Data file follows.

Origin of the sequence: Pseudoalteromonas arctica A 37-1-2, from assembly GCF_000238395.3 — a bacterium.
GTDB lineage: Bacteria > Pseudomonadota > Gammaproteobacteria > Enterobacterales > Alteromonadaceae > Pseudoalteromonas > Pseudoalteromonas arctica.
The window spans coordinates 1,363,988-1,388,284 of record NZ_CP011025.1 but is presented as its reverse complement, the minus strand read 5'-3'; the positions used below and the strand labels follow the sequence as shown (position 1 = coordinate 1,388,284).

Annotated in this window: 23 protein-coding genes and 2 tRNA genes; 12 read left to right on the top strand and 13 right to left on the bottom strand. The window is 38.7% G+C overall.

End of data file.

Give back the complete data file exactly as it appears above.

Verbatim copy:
Origin of the sequence: Pseudoalteromonas arctica A 37-1-2, from assembly GCF_000238395.3 — a bacterium.
GTDB lineage: Bacteria > Pseudomonadota > Gammaproteobacteria > Enterobacterales > Alteromonadaceae > Pseudoalteromonas > Pseudoalteromonas arctica.
The window spans coordinates 1,363,988-1,388,284 of record NZ_CP011025.1 but is presented as its reverse complement, the minus strand read 5'-3'; the positions used below and the strand labels follow the sequence as shown (position 1 = coordinate 1,388,284).

Annotated in this window: 23 protein-coding genes and 2 tRNA genes; 12 read left to right on the top strand and 13 right to left on the bottom strand. The window is 38.7% G+C overall.